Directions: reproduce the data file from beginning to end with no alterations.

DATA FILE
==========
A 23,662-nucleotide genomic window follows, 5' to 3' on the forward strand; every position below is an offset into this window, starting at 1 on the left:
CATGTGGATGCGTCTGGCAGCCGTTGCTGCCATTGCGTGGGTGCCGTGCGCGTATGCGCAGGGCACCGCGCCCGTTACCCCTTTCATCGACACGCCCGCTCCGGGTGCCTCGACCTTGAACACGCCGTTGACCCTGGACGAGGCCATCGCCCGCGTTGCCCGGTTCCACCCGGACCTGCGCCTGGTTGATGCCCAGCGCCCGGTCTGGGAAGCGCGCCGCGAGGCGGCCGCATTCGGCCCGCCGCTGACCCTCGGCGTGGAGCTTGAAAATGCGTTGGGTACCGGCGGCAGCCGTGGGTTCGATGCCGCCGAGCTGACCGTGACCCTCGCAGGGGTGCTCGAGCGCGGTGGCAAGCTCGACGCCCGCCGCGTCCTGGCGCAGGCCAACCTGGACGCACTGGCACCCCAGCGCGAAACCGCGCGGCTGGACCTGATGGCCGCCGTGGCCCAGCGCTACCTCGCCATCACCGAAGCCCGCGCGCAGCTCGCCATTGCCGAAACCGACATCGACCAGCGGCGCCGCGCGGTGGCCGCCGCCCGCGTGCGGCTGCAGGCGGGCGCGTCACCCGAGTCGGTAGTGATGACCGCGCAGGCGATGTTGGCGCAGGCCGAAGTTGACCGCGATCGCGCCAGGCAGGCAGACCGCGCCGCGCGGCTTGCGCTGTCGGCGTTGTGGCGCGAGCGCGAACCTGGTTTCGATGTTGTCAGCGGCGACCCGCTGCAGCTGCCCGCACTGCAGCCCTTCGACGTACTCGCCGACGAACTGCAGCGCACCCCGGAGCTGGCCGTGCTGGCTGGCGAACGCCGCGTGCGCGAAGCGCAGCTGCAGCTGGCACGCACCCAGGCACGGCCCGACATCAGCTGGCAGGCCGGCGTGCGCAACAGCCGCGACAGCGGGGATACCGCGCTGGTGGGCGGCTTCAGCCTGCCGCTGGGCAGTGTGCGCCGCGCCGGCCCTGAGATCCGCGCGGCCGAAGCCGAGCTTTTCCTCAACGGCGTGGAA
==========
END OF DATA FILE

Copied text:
A 23,662-nucleotide genomic window follows, 5' to 3' on the forward strand; every position below is an offset into this window, starting at 1 on the left:
CATGTGGATGCGTCTGGCAGCCGTTGCTGCCATTGCGTGGGTGCCGTGCGCGTATGCGCAGGGCACCGCGCCCGTTACCCCTTTCATCGACACGCCCGCTCCGGGTGCCTCGACCTTGAACACGCCGTTGACCCTGGACGAGGCCATCGCCCGCGTTGCCCGGTTCCACCCGGACCTGCGCCTGGTTGATGCCCAGCGCCCGGTCTGGGAAGCGCGCCGCGAGGCGGCCGCATTCGGCCCGCCGCTGACCCTCGGCGTGGAGCTTGAAAATGCGTTGGGTACCGGCGGCAGCCGTGGGTTCGATGCCGCCGAGCTGACCGTGACCCTCGCAGGGGTGCTCGAGCGCGGTGGCAAGCTCGACGCCCGCCGCGTCCTGGCGCAGGCCAACCTGGACGCACTGGCACCCCAGCGCGAAACCGCGCGGCTGGACCTGATGGCCGCCGTGGCCCAGCGCTACCTCGCCATCACCGAAGCCCGCGCGCAGCTCGCCATTGCCGAAACCGACATCGACCAGCGGCGCCGCGCGGTGGCCGCCGCCCGCGTGCGGCTGCAGGCGGGCGCGTCACCCGAGTCGGTAGTGATGACCGCGCAGGCGATGTTGGCGCAGGCCGAAGTTGACCGCGATCGCGCCAGGCAGGCAGACCGCGCCGCGCGGCTTGCGCTGTCGGCGTTGTGGCGCGAGCGCGAACCTGGTTTCGATGTTGTCAGCGGCGACCCGCTGCAGCTGCCCGCACTGCAGCCCTTCGACGTACTCGCCGACGAACTGCAGCGCACCCCGGAGCTGGCCGTGCTGGCTGGCGAACGCCGCGTGCGCGAAGCGCAGCTGCAGCTGGCACGCACCCAGGCACGGCCCGACATCAGCTGGCAGGCCGGCGTGCGCAACAGCCGCGACAGCGGGGATACCGCGCTGGTGGGCGGCTTCAGCCTGCCGCTGGGCAGTGTGCGCCGCGCCGGCCCTGAGATCCGCGCGGCCGAAGCCGAGCTTTTCCTCAACGGCGTGGAA